valid or invalid, but rather proactively attempts to process all 
E911 requests that it receives and establishes an ongoing 
communications process with every PSAP.  Sprint further states 
that although Santa Cruz did not upgrade its equipment until 
December 14, 2003, Sprint did not attempt to assert that the PSAP 
request was invalid or otherwise attempt to delay deployment.  
Sprint asserts that it took the following actions in response to 
Santa Cruz's Phase I request.  On September 16, 2003, Sprint 
faxed the Santa Cruz Phase I request to Intrado.  On September 
22, 2003, Sprint delivered to Intrado a spread sheet identifying 
the cell sites serving the Santa Cruz area and the information 
required to develop network recommendations regarding necessary 
trunking, switch instructions and other necessary network 
modifications.  On October 1, 2003, Sprint provided Santa Cruz 
contact information for the Sprint analyst who would work with 
Intrado to manage the Phase I deployment.  On October 8 and 15, 
2003, communications occurred regarding the default routing and 
other information.  On November 13, 2003, Intrado ordered network 
recommendations from its internal network group, on December 22, 
2003, Intrado notified Sprint that the recommendations needed to 
be reordered because the Phase I deployment was state-wide and 
required different processing, and on January 9, 2004, Intrado 
requested p-ANI assignments from Sprint.  

     7.   Additionally, Sprint states that on January 21, 2004, 
Santa Cruz requested an update and a test and turn-up schedule.  
Although it asserts that some additional telephone conversations 
with Santa Cruz occurred in January and February, Sprint states 
that it is clear that its analyst ``failed to appropriately 
explain why testing had been delayed.''9  Sprint explains that 
while the network recommendations had been ordered on December 
22, 2003, they had not been received from Intrado, and the 
necessary trunk ordering and network design could not be 
completed until these network recommendations were received.  
Sprint states that ``[b]ased on review of this matter, Sprint 
believes that its analyst should have more aggressively pursued 
Intrado to determine the reasons for the delay in receiving the 
[network recommendations] and communicated those facts to the 
PSAP.''10  Sprint acknowledges that ``it is clear that this did 
not occur.''11  Moreover, Sprint admits that on March 2, 2004, 
Santa Cruz again complained about the lack of information and 
again, the Sprint representative failed to provide appropriate 
feedback.  Sprint states that on March 24, 2004 upon becoming 
aware of Santa Cruz's informal complaint, the manager of Sprint's 
E911 group immediately stepped into the process to identify the 
reasons for delay.  The request for network recommendations was 
escalated and upon receipt, trunk orders were placed with Qwest 
and also expedited.12  The deployment of Phase I service to Santa 
Cruz was completed by April 15, 2004.

III.      DISCUSSION

     8.   Section 20.18(d) of the Rules requires wireless 
carriers to provide to the designated PSAP the telephone number 
of the originator of a 911 call and the location of the cell site 
or base station receiving a 911 call from any mobile handset 
accessing their systems by April 1, 1998, or within six months of 
a valid request by the designated PSAP, whichever is later.  
Sprint states that it received Santa Cruz's request for Phase I 
service to the Santa Cruz Sheriff's Office and the Nogales Police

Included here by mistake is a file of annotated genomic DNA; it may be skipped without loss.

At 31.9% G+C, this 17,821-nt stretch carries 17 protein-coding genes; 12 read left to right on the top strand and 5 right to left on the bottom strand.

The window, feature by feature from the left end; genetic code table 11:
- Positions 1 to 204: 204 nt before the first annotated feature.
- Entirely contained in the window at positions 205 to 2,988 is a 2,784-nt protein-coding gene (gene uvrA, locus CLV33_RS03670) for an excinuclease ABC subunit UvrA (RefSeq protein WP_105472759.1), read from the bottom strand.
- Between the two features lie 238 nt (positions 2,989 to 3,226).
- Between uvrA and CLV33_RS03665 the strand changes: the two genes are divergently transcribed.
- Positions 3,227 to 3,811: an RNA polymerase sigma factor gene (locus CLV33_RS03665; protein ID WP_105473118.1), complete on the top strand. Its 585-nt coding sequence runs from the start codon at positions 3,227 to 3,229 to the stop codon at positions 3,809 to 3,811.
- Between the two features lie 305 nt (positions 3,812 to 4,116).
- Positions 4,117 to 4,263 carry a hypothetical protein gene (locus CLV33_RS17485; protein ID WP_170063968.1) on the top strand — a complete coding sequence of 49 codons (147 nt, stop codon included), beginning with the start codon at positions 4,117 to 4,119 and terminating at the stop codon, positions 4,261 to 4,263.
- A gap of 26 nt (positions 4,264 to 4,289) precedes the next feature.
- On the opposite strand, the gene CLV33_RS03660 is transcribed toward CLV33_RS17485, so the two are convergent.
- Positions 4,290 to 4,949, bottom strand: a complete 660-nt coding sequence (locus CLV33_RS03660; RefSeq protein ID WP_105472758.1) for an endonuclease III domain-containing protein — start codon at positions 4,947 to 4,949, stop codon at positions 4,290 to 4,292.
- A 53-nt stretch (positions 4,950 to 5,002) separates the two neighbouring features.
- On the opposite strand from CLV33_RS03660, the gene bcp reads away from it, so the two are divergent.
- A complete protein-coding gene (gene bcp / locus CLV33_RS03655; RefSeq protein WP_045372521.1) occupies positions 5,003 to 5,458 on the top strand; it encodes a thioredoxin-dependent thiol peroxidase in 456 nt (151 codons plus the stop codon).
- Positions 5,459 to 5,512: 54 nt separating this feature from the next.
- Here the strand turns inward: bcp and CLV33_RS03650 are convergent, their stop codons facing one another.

Department on September 15, 2003.  Santa Cruz asserted in its 
request that the PSAPs were ready to meet the requirements for 
Phase I service and that the appropriate supporting funds had 
been allocated in the State's 9-1-1 Revolving Fund.  Sprint 
indicates that it did not attempt to make a determination as to 
whether Santa Cruz's request for Phase I service was valid or 
request readiness documentation from Santa Cruz,13 but rather 
began processing the request.  Thus, the six-month period for 
implementing Phase I service to the two PSAPs ended on March 15, 
2004.  However, Sprint did not complete deployment of Phase I 
service to the two PSAPs until April 15, 2004, after the 
Enforcement Bureau issued its letter of inquiry.  Accordingly, we 
find that Sprint apparently willfully14 and repeatedly15 violated 
Section 20.18(d) of the Rules by failing to provide Phase I 
service for a period of a month to two PSAPs within six months of 
a request.  

     9.   Although Sprint asserts that Santa Cruz did not 
complete the necessary equipment upgrades to receive Phase I 
information until December 14, 2003, the Commission has 
determined that there is no requirement that a PSAP must be fully 
capable of receiving and utilizing the Phase I data at the time 
of its request for Phase I service.16  Rather, the PSAP must be 
fully capable of receiving and utilizing the Phase I data no 
later than six months after making its request.  Here, it is 
undisputed that the two PSAPs in Santa Cruz were not only 
capable, but were in fact, receiving and utilizing Phase I data 
from the six other wireless carriers serving Santa Cruz within 
six months of Santa Cruz's request for Phase I service.  

     10.  Moreover, we conclude that Sprint has not established 
that its failure to complete deployment of Phase I service to the 
two PSAPs within the six-month implementation period was due to 
factors outside of its control.  Sprint explains that a delay in 
receiving the network recommendations from Intrado in turn 
delayed the necessary trunk ordering and network design.  
However, the Commission has repeatedly cautioned carriers that 
``an assertion that a vendor, manufacturer, or other entity was 
unable to supply compliant products will not excuse 
noncompliance'' with the E911 requirements.17  A carrier's 
``concrete and timely actions'' taken with a vendor, 
manufacturer, or other entity may be considered as possible 
mitigation factors in an enforcement context,18 but we do not 
believe that Sprint has shown that it exercised the level of 
diligence expected of carriers in processing Santa Cruz's request 
for Phase I service to warrant mitigation.  For example, Sprint